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Judge blocks ‘public charge’ rule that would restrict green cards for immigrants on welfare

Acting director of the Citizenship and Immigration Services office asked if Lady Liberty’s plaque should come downVideo

Acting director of the Citizenship and Immigration Services office asked if Lady Liberty’s plaque should come down

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A federal judge on Friday blocked a Trump administration rule that sought to strengthen the ability of federal officials to deny green cards to immigrants deemed likely to rely on government assistance — the latest defeat for the administration’s aggressive immigration policy in the courts.

Judge George B. Daniels issued a preliminary nationwide injunction, stopping the rule from taking effect on Oct. 15. New York State Attorney General Letitia James, who was part of the lawsuit, along with New York City and the states of Vermont and Connecticut, welcomed the decision.

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“Once again, the courts have thwarted the Trump administration’s attempts to enact rules that violate both our laws and our values, sending a loud and clear message that they cannot rewrite our story to meet their agenda,” James said in a statement. “This rule would have had devastating impacts on all New Yorkers – citizens and noncitizens alike – and today’s decision is a critical step in our efforts to uphold the rule of law.”

While a “public charge” inadmissibility standard has long been part of U.S. immigration law, it had not been formally defined by statute. The rule, announced by U.S. Immigration and Citizenship Services in August, would have defined a “public charge” as an immigrant who received one or more designated benefits for more than 12 months within a 36-month period.

“The principle driving it is an old American value, and that’s self-sufficiency,” USCIS Acting Director Ken Cuccinelli told Fox News in an interview in August. “It’s a core principle — the American Dream itself — and it’s one of the things that distinguishes us, and it’s central to the legal history in the U.S. back into the 1800s.”

Those benefits that would be designated included Supplemental Security Income (SSI), Temporary Assistance for Needy Families (TANF), as well as most forms of Medicaid and the Supplemental Nutrition Assistance Program (SNAP), commonly known as food stamps. The rule expands the number of benefits that can be considered from interim guidance issued in 1999.

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But Judge Daniels’ ruling said that the government had failed to provide a reasonable explanation for changing the definition of public charge. Daniels also objected to the government’s inclusion of English proficiency as a sign of self-sufficiency.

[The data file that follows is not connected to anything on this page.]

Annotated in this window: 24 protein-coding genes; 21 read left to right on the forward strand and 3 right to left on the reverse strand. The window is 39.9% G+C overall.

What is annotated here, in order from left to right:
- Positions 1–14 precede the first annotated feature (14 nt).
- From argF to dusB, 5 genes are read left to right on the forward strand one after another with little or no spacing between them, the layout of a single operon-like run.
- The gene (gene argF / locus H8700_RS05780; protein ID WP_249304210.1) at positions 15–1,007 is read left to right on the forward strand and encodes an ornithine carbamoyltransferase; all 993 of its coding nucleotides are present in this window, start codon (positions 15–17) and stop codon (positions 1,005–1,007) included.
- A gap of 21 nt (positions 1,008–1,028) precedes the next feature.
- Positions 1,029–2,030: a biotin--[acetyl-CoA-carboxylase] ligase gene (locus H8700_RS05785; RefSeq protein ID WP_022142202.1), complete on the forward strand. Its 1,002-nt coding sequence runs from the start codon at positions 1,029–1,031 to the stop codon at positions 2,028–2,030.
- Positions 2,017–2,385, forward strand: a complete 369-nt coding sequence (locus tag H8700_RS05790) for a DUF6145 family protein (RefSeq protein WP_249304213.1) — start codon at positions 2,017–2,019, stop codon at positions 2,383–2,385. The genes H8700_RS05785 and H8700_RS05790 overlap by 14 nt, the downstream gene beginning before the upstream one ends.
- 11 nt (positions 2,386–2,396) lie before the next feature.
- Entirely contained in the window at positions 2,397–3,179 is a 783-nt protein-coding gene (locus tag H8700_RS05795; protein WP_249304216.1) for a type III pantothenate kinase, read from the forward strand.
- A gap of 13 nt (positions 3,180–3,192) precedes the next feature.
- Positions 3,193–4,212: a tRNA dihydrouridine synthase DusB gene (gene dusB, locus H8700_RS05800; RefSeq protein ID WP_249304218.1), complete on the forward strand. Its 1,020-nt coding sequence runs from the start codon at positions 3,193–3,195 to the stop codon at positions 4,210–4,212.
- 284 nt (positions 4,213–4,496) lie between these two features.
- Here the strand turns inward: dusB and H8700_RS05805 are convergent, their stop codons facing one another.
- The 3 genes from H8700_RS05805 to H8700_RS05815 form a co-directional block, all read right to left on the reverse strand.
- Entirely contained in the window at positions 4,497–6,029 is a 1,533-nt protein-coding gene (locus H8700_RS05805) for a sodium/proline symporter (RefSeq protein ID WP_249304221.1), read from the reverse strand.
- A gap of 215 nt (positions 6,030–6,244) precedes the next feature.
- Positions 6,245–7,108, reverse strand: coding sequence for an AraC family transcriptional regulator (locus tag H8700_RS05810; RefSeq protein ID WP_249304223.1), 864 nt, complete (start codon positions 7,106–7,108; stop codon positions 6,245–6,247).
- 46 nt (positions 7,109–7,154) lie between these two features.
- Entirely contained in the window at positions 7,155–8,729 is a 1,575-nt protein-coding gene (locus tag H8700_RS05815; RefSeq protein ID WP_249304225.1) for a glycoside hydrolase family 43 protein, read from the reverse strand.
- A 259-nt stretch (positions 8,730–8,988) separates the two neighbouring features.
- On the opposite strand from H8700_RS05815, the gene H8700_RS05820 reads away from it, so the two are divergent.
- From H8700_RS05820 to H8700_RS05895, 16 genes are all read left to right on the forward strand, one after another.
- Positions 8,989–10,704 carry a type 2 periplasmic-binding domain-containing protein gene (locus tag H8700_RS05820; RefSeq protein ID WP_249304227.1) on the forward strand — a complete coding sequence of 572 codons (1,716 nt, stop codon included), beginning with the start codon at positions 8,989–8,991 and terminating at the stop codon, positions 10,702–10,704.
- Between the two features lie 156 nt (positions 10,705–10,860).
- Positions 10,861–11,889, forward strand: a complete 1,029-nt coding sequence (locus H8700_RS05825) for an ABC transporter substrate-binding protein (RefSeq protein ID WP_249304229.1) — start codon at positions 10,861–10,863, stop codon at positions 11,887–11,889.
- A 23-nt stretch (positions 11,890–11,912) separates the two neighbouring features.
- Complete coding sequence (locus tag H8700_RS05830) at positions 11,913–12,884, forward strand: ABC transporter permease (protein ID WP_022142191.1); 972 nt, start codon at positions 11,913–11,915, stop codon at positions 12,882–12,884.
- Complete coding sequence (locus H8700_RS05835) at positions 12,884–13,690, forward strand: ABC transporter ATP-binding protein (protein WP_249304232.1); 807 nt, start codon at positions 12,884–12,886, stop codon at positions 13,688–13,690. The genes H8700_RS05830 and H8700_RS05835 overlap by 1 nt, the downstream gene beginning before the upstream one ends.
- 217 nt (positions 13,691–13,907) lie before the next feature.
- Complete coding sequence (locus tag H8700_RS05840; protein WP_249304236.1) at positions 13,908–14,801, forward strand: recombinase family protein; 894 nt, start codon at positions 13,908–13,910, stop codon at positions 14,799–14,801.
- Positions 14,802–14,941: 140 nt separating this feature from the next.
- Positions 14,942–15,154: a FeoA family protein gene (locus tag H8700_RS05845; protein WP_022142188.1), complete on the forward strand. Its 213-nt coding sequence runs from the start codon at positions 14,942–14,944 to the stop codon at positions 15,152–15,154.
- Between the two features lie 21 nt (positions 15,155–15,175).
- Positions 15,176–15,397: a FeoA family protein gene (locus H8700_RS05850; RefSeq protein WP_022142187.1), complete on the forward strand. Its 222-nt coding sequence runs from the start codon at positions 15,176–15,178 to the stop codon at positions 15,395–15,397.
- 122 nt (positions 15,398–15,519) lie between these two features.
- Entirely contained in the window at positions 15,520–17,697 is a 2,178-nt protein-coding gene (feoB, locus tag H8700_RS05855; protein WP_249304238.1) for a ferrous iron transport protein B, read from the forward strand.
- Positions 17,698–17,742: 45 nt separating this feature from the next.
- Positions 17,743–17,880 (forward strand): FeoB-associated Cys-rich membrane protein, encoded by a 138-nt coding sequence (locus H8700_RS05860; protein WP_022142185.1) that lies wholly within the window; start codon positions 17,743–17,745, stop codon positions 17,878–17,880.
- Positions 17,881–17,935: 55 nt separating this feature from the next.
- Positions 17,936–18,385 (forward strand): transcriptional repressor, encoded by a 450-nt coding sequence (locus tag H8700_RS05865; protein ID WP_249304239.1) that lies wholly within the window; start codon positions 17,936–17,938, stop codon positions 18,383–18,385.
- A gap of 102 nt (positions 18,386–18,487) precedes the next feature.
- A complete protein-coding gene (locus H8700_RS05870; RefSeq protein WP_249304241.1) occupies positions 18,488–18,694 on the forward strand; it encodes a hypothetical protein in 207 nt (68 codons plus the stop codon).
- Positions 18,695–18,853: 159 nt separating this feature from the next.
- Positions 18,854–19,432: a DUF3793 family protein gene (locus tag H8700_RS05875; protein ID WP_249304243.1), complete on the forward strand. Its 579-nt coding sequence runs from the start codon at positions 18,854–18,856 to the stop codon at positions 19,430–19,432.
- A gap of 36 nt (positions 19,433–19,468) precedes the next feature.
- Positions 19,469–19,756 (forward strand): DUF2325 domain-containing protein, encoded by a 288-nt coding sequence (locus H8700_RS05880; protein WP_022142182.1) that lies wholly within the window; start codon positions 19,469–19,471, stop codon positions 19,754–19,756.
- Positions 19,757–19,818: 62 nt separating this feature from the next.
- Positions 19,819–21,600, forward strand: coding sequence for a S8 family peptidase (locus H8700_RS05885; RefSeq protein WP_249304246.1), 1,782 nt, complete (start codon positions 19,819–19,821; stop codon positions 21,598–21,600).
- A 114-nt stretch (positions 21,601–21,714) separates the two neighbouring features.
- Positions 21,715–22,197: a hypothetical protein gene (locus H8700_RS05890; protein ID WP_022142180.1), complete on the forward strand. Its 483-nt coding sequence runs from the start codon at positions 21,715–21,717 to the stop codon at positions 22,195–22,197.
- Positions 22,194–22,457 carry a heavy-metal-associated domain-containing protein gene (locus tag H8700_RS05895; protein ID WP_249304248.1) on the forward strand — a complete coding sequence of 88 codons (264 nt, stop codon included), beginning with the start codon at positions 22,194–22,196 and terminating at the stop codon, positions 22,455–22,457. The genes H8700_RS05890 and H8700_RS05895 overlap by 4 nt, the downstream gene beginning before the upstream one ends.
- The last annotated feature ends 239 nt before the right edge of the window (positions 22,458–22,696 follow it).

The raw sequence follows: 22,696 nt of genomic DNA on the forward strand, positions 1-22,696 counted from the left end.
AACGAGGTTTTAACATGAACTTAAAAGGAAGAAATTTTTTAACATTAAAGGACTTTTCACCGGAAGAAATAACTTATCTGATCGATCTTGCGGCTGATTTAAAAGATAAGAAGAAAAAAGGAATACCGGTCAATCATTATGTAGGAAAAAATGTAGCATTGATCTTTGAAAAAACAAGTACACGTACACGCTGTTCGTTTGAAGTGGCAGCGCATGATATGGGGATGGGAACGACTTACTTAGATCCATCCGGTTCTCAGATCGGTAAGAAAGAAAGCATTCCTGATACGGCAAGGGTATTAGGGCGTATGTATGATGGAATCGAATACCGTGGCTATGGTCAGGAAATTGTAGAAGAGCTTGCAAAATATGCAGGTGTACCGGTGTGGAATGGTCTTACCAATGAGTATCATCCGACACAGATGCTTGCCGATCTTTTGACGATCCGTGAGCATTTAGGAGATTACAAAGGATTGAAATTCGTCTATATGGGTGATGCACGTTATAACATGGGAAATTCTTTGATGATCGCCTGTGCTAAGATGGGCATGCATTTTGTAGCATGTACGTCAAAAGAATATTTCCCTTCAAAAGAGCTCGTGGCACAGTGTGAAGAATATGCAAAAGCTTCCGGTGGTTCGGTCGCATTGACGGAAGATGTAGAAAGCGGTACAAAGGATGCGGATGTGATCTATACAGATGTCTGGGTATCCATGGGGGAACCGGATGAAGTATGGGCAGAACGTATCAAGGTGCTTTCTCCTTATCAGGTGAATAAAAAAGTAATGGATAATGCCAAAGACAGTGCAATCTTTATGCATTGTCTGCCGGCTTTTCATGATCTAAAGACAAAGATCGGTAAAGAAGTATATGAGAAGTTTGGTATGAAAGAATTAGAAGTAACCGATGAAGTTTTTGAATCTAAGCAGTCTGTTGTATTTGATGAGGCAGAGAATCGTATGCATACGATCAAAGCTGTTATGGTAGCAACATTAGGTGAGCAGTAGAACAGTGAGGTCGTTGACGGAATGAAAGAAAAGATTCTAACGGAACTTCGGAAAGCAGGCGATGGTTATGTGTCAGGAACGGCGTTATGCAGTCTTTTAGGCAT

“”The United States of America has no official language. Many if not most, immigrants who arrived at these shores did not speak English,” he wrote.

Several states issue legal challenges to Trump administration's 'public charge rule'Video

He went on to claim that the definition has “no support in the history of U.S. immigration law” and described the rule as “repugnant.”

“The rule is simply a new agency policy of exclusion in search of justification. It is repugnant to the American Dream of the opportunity for prosperity and success through hard work and upward mobility,” he wrote.

Cuccinelli responded to the ruling by predicting that the administration would ultimately prevail, arguing that “an objective judiciary will see this rule lies squarely within long-held existing law.”

“Longstanding federal law requires aliens to rely on their own capabilities and the resources of their families, sponsors, and private organizations in their communities to succeed,” he said in a statement. “The public charge regulation defines this law to ensure those seeking to come or stay in the U.S. can successfully support themselves financially and will not rely on public benefits as they seek opportunity here.”

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The legal defeat is the latest in a series of setbacks for the administration on immigration policy — where it has faced legal defeats on both legal and illegal immigration. Trump last week issued a presidential proclamation that would require immigrant visa applicants to prove that they have health insurance, or the financial means to cover reasonable health care costs. That proclamation, scheduled to go into effect Nov. 3, was also expected to be hit by a legal challenge.

The moves by the administration have faced fierce opposition from immigrant activists, as well as many Democrats — who have opposed measures to limit welfare for immigrants, while also calling for the extension of various forms of government aid to illegal immigrants as well.

Fox News’ Marta Dhanis contributed to this report.